One Way to Keep your Tax Refund in a Chapter 7 Bankruptcy

January 1, 2018

In a Chapter 7 bankruptcy, the bankruptcy trustee, an attorney appointed by the Judge to review your case, sells and liquidates all your nonexempt assets (property and money). The trustee then distributes the unexempt funds to your creditors. In exchange, you get out of the obligation to pay any of your eligible debts. 

 

In bankruptcy, a tax refund is considered an asset. If you file for Chapter 7 bankruptcy, you must tell the trustee about any upcoming tax refunds (including the upcoming year which may not have been filed). The trustee can liquidate anticipated tax refunds along with your other assets. The only way you can prevent this is to find an exemption for the funds under federal or state law, which in Missouri is only about $600 for individuals. You may also get some exemptions if you have a family, but it may not cover the entire amount of the tax refund. Lastly, in Missouri, some portions of the tax refund are exempt from liquidation, and those include earned income credit and the child tax credit.

 

One sure fire way to keep your tax refund in a Chapter 7 Bankruptcy in St. Louis is to file and spend your refund amounts before filing bankruptcy. If you are close to the end of the year, wait until the next year so you can file your tax returns and get your refund as soon as possible. You must have received and spent the amounts. Any amounts in bank accounts are available to the bankruptcy trustee unless exempt (as discussed above).

 

However, you must use extreme caution about you spend the refund amount. Consult your attorney for exact details. Paying off creditors, friends, or family are prohibited for a certain extent. Spend the refund on everyday goods, utility bills, current rent or mortgage payments, groceries, supplies for dependent's schooling, and everyday living expenses. Get everyday life in order before you file bankruptcy, but don't make any large purchases.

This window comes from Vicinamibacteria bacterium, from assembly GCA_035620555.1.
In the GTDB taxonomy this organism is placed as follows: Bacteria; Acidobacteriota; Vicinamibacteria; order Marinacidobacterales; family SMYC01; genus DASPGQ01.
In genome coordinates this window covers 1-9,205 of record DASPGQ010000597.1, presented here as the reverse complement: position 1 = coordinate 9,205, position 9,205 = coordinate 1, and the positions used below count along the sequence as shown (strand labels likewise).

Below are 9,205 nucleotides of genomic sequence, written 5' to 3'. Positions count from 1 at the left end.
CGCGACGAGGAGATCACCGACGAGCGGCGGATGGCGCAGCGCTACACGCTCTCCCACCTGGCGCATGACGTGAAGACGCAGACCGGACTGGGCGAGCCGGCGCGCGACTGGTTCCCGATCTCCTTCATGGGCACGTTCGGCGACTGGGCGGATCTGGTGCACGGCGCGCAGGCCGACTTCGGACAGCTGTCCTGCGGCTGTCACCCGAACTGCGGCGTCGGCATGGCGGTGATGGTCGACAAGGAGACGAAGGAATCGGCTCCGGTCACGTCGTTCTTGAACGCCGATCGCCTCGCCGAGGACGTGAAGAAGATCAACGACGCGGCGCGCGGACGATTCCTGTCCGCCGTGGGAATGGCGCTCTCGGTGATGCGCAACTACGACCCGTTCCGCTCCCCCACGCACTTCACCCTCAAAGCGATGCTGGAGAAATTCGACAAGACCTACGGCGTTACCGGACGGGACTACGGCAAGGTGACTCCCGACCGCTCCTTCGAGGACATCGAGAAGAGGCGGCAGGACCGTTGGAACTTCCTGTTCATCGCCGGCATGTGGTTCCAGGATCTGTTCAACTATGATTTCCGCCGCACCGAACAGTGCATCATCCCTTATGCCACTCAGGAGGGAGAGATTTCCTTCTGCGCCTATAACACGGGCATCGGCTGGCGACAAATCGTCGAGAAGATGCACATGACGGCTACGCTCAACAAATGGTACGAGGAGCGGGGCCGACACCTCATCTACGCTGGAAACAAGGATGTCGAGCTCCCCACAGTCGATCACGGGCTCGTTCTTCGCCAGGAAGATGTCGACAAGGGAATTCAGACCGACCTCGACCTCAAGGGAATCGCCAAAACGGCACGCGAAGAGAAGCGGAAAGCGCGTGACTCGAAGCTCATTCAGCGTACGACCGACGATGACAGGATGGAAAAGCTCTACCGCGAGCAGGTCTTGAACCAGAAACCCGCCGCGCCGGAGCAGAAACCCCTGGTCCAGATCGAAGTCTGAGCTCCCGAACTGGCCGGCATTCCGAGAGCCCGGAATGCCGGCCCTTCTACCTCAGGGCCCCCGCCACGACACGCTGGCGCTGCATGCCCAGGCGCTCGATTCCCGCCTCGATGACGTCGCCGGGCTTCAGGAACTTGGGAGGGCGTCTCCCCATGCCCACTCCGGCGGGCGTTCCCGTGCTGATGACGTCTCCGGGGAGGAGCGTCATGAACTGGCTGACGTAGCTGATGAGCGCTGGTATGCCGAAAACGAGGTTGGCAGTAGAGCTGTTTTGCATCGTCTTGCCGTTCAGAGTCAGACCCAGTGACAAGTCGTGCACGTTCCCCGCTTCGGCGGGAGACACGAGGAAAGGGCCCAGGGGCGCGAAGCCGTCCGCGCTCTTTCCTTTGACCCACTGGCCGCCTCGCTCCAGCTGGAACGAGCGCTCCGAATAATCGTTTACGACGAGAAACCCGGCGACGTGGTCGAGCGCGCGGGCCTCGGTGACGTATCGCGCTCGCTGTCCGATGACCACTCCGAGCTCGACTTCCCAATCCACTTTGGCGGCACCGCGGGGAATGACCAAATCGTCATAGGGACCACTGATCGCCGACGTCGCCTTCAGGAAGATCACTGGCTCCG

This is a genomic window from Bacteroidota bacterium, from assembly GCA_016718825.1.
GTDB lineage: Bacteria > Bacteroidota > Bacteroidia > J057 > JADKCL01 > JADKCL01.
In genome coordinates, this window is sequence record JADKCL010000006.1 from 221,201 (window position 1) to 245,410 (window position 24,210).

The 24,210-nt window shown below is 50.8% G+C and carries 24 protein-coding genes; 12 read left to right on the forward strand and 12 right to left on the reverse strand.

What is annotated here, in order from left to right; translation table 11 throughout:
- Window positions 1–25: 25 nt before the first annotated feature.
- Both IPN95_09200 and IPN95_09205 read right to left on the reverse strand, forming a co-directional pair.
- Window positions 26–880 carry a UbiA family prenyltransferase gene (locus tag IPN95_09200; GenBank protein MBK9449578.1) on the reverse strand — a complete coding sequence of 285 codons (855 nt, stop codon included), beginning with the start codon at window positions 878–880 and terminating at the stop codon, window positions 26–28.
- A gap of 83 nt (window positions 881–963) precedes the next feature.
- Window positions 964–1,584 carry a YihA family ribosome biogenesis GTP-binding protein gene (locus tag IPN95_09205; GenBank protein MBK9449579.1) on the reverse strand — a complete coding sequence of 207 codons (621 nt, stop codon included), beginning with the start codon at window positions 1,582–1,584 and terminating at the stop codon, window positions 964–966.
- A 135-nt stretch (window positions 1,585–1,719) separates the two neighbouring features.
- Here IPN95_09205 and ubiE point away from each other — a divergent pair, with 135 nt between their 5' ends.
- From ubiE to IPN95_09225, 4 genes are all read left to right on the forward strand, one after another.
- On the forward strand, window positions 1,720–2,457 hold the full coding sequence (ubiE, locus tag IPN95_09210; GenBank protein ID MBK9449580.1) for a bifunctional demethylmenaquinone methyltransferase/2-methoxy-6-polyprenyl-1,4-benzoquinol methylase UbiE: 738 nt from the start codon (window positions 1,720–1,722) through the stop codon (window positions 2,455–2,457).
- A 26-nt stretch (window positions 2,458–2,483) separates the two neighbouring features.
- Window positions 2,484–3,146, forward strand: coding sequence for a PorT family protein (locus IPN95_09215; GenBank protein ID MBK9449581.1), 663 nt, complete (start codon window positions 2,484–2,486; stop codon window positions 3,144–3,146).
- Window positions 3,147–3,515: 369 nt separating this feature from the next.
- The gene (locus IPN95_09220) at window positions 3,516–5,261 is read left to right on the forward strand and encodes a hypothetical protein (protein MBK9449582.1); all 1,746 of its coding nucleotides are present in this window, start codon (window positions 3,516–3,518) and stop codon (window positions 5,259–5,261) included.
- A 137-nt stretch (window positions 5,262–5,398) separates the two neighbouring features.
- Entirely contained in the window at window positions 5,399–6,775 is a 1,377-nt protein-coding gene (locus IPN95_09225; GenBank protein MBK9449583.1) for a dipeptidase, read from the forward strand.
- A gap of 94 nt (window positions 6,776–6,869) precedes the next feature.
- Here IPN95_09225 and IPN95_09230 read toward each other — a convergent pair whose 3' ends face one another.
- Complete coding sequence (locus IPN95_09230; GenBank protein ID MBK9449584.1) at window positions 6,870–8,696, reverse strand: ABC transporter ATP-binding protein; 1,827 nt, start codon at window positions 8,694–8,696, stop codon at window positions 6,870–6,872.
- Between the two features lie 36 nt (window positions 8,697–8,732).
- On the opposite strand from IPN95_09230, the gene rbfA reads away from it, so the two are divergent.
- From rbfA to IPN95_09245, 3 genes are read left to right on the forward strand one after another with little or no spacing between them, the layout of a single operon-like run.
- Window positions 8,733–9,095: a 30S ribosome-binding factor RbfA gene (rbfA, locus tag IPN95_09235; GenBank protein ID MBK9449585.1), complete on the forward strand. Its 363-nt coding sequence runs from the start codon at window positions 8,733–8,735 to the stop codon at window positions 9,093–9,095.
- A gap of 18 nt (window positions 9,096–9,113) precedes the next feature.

There are a lot of pitfalls here that can get you into some trouble. If you make preferential transfers (payments to friends or family), you will have to pay those bank to the bankruptcy trustee. If you do file bankruptcy and have some upcoming tax refunds, whatever is not exempt must be handed over to the bankruptcy trustee. If you fail to do so and the trustee finds out, your bankruptcy discharge will be denied or revoked. This means your debts will not be discharged and you will continue to owe them. Talk to your attorney if you think you are anticipating a tax refund.

Since 1997, the St. Louis attorneys at The Law Office of Tracy A. Brown, P.C., have helped hundreds in Saint Louis stop creditors from harassing, garnishing, and threatening clients through Chapter 7 and Chapter 13 bankruptcy filings that alleviate excessive debt. Contact us today to free your future from your past.

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